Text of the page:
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Cardiovascular Medicine — Other Cardiology
Higher risk of cardiovascular disease in survivors of COVID-19 (March 2022)
The acute cardiovascular (CV) complications of COVID-19 have been well described, but few studies have examined the association between COVID-19 and long-term CV outcomes. In a study that recorded the one-year incidence of CV disease among nearly 5.8 million United States veterans, patients who had COVID-19 had an increased risk of major adverse CV events (all-cause mortality, stroke, or myocardial infarction) at one year when compared with those who did not have COVID-19 (adjusted hazard ratio 1.55).2 In addition, patients with more severe COVID-19 were more likely to develop CV disease than those who had less severe COVID-19. While no direct causal mechanism has been established between COVID-19 and CV disease, patients with COVID-19 may have a higher risk of long-term CV outcomes.
Family Medicine — Immunizations
2022 ACIP immunization recommendations for adults (February 2022)
The 2022 Advisory Committee on Immunization Practices (ACIP) recommendations for immunizations in adults aged 19 and older have been approved by the United States Centers for Disease Control and Prevention (CDC).3 Significant updates include previously released recommendations for use of hepatitis B vaccination (HepB) in healthy adults, recombinant zoster vaccine (RZV) in immunocompromised adults, and pneumococcal conjugate vaccines (PCV15 and PCV20) in different age groups. Recommendations for COVID-19 vaccination are not included in the ACIP immunization tables and are found elsewhere.
Family Medicine — Adult General Internal Medicine
Prolonged duration of symptoms in COVID-19 ICU survivors (February 2022)
The duration of symptoms following COVID-19 is unclear. A recent study reported that three-quarters of intensive care unit COVID-19 survivors had physical symptoms at one year. These included physical weakness (39 percent), joint symptoms (26 percent), and myalgia (21 percent).4 Mental symptoms were reported by 26 percent and cognitive symptoms by 16 percent of survivors. These symptoms are consistent with post-intensive care syndrome (PICS) and need to be addressed during recovery from COVID-19.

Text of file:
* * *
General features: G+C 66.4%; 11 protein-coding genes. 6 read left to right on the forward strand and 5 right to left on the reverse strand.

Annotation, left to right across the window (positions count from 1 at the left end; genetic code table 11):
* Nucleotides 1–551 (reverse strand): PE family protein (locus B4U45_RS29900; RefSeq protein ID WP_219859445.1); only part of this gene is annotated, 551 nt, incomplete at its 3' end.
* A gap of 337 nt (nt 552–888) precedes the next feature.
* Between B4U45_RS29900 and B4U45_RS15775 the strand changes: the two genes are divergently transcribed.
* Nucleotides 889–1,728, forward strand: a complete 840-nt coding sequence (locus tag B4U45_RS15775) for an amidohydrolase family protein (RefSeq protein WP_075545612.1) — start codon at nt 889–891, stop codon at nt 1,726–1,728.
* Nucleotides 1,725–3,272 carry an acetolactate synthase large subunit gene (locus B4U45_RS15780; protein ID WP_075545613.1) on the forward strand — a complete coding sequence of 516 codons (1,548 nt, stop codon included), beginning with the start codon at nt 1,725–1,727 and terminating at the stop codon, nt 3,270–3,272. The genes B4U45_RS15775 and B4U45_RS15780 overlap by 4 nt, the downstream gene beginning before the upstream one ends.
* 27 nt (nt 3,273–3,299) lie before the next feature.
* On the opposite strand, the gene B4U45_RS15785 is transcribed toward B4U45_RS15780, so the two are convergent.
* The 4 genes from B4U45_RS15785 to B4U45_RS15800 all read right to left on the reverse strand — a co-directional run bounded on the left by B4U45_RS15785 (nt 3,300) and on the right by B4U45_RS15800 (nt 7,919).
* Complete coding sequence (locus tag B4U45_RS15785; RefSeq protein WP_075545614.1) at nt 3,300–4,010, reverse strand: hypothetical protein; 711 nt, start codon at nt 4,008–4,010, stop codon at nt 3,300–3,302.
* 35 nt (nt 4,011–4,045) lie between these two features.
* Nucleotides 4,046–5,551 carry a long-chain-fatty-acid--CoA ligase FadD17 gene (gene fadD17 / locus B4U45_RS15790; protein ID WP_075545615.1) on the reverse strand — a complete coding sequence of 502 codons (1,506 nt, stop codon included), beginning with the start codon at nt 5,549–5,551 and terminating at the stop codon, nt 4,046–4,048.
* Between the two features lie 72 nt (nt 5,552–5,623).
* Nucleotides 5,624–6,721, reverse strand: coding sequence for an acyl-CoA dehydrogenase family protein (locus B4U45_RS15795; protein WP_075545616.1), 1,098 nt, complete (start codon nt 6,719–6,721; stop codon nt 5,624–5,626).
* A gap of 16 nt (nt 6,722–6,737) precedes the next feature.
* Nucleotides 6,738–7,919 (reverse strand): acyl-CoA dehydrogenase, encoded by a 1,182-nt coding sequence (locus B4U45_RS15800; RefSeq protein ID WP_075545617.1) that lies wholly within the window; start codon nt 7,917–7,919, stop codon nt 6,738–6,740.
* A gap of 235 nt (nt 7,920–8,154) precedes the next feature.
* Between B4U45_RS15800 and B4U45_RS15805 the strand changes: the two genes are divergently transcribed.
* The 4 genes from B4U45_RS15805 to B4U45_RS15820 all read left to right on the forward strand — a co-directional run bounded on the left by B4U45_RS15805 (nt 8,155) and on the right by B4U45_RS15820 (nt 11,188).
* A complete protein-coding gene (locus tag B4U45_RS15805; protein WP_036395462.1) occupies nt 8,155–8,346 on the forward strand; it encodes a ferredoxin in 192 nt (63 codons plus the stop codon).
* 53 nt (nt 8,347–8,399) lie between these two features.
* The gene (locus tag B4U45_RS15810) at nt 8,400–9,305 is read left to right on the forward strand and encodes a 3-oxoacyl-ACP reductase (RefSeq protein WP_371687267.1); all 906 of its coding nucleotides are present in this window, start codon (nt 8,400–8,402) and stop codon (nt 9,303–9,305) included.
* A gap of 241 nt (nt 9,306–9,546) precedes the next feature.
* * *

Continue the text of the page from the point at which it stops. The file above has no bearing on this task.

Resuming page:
Dermatology — Atopic Dermatitis and other Dermatitis
Tralokinumab for atopic dermatitis (February 2022)
Adults with persistent, moderate-to-severe atopic dermatitis (AD) despite optimal topical therapy may require systemic immunomodulatory therapy to achieve adequate disease control. In a recent randomized trial of 380 adults with moderate-to-severe AD, more patients assigned to subcutaneous tralokinumab, a fully human monoclonal anti-interleukin-13 antibody, achieved a 75 percent improvement in the Eczema Area and Severity Index at 16 weeks compared with placebo (56 versus 36 percent, respectively).1 All patients were allowed to use a midpotency topical corticosteroid as needed. Treatment was generally well tolerated. Conjunctivitis was more common in patients receiving tralokinumab than in those receiving placebo. These findings support the efficacy of tralokinumab for adults with AD; this and other studies were the basis for US Food and Drug Administration approval of tralokinumab for this indication. However, long-term studies are needed before its use becomes routine.
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